'ANC traded charges for party donations'

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The Independent Online
A sacked government minister has caused a furious reaction with his allegations that senior ANC members, including President Mandela, accepted favours and political donations from a casino magnate, in return for bribery charges against him being dropped.

The claims, by Bantu Holo-misa, the country's former Tourism Minister, who was sacked last week, have led ministers to take the unprecedented step of instigating legal action against a former political colleague.

Thabo Mbeki, the Deputy President, and Steve Tshwete, the sports minister, have served lawyers' letters on the former minister, warning him to stop repeating "spurious, untrue, and defamatory remarks".

Mr Holomisa claims that Sol Kerzner paid for Mr Mbeki's 50th birthday party in 1992 and that Mr Tshwete accepted Mr Kerzner's offer of free accommodation at Sun City, South Africa's Las Vegas, last year.

On Friday, Mr Holomisa, who is a popular figure within the ANC claimed that President Mandela himself had called him to Johannesburg's Carlton Hotel in 1994 to brief him about a 2 million rand donation to the party coffers from Mr Kerzner and to discusss the possibility of dropping bribery charges made against Mr Kerzner in Transkei.

The escalating row now threatens the unity of the ANC itself.

Meanwhile, the National Party is demanding an immediate investigation. It is linking Mr Holomisa's dismissal with the bid to oust Patrick Lekota, prominent ANC figure and Free State premier, as part of a conspiracy to stop the two men exposing corruption in the ANC and government.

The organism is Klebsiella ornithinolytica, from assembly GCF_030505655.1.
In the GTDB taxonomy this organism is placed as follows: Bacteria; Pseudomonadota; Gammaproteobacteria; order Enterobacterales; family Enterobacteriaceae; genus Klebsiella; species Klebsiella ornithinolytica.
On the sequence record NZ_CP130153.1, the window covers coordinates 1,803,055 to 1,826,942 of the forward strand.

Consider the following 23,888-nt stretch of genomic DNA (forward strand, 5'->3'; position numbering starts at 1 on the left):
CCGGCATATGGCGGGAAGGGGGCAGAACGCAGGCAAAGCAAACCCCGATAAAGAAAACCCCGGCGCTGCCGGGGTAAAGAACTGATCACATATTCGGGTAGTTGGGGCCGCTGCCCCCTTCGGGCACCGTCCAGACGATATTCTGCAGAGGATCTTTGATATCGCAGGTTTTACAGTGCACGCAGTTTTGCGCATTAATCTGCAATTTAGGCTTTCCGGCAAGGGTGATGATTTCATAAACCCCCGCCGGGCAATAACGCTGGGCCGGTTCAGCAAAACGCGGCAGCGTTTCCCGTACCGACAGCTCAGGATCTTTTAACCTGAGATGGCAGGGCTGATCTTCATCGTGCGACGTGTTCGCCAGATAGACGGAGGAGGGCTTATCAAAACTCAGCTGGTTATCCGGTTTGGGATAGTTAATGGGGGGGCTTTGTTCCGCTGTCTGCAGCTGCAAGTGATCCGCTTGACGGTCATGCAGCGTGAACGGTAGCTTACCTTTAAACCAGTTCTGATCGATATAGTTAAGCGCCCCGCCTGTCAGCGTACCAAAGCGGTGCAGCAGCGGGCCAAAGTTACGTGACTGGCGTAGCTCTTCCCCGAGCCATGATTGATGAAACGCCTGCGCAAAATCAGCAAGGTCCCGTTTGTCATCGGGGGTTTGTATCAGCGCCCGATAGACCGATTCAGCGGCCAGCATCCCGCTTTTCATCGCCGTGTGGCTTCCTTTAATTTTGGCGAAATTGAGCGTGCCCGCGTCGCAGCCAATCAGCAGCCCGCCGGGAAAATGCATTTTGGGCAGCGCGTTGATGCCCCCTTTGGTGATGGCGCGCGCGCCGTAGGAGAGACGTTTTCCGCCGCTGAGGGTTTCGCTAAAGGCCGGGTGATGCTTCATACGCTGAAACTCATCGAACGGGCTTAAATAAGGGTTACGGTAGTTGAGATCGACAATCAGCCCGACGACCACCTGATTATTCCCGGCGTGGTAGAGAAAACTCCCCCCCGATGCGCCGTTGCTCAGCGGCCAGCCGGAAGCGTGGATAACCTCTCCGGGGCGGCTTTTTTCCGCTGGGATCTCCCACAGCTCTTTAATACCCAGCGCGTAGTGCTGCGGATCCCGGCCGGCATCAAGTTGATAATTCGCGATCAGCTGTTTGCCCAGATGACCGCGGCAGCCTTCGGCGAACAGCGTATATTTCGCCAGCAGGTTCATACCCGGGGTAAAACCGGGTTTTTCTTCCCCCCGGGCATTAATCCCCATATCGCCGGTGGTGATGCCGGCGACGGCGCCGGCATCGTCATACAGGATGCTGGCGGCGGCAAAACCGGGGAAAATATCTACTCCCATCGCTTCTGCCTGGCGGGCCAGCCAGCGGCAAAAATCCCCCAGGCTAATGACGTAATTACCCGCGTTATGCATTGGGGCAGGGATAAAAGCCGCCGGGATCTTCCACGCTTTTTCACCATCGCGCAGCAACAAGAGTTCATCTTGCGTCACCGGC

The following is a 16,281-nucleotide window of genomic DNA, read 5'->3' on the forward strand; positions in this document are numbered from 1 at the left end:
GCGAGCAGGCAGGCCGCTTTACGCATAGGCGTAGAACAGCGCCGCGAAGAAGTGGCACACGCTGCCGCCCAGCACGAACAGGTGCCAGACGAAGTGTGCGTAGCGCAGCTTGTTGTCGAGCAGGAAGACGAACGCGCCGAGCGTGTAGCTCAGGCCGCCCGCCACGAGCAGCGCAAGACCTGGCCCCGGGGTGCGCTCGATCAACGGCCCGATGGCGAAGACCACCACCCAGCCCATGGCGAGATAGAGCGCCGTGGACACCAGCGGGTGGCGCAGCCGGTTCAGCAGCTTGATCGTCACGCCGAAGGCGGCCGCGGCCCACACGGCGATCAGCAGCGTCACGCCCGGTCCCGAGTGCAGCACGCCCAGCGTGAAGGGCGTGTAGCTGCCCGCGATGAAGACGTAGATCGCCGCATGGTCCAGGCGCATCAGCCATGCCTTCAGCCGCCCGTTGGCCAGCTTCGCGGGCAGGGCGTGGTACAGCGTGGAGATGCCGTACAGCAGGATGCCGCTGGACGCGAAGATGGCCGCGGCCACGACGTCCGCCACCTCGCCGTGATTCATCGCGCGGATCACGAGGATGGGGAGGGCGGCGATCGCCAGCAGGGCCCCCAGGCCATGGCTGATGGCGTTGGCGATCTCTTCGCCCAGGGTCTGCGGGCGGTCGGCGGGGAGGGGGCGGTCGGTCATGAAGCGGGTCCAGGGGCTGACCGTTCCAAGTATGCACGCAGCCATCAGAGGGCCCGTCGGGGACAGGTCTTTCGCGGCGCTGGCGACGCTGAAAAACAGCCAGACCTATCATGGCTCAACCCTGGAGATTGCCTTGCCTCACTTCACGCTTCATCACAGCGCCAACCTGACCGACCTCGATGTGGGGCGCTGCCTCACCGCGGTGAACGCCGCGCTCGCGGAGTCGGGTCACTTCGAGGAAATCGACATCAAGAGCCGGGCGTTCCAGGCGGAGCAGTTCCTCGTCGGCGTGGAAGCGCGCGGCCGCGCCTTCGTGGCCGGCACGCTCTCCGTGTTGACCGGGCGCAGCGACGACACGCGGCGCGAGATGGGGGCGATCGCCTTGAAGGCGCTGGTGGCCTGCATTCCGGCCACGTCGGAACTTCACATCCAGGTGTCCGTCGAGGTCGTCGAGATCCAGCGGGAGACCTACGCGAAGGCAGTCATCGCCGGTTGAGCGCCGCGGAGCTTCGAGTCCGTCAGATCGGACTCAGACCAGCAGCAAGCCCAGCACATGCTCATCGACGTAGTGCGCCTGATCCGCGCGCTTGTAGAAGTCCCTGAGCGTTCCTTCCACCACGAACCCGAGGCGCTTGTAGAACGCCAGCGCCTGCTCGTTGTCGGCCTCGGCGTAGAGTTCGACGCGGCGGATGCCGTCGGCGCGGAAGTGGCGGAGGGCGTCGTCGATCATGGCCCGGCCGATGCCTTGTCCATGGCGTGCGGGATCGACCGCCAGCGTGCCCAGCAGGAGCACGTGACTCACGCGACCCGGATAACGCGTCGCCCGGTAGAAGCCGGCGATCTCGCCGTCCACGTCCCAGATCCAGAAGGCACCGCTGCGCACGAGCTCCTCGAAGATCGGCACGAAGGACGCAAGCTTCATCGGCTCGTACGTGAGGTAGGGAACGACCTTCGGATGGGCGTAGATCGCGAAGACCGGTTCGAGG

ANC officials have denied Mr Kerzner paid for Mr Tshwete's hotel bill or Mr Mbeki's birthday party. But they refused to comment on the alleged multi-million rand donation.

Last week, an ANC spokeswoman said that donations were the party's private business and the privacy of donors had also to be respected.

"They say I am lying," said Mr Holomisa. "But so far no one has denied the meeting with the President."

Mr Kerzner was reported by Business Sunday last weekend to have offered the Conservative party a pounds 6m donation for British citizenship. Mr Kerzner, speaking from his holiday home in the South of France, this weekend denied funding Mr Mbeki's party or making a two million rand donation to the ANC and promised legal action against Mr Holomisa. But he did not deny making any ANC contribution.

"What I contribute is my business," he said. "And I have never contributed to any cause in return for favours."

Yesterday, Mr Holomisa remained defiant, inviting ANC officials to see him in court. "I will stand by [what I have said] in any court."

He is also threatening to take the ANC to the Supreme Court to state its reasons for sacking him.

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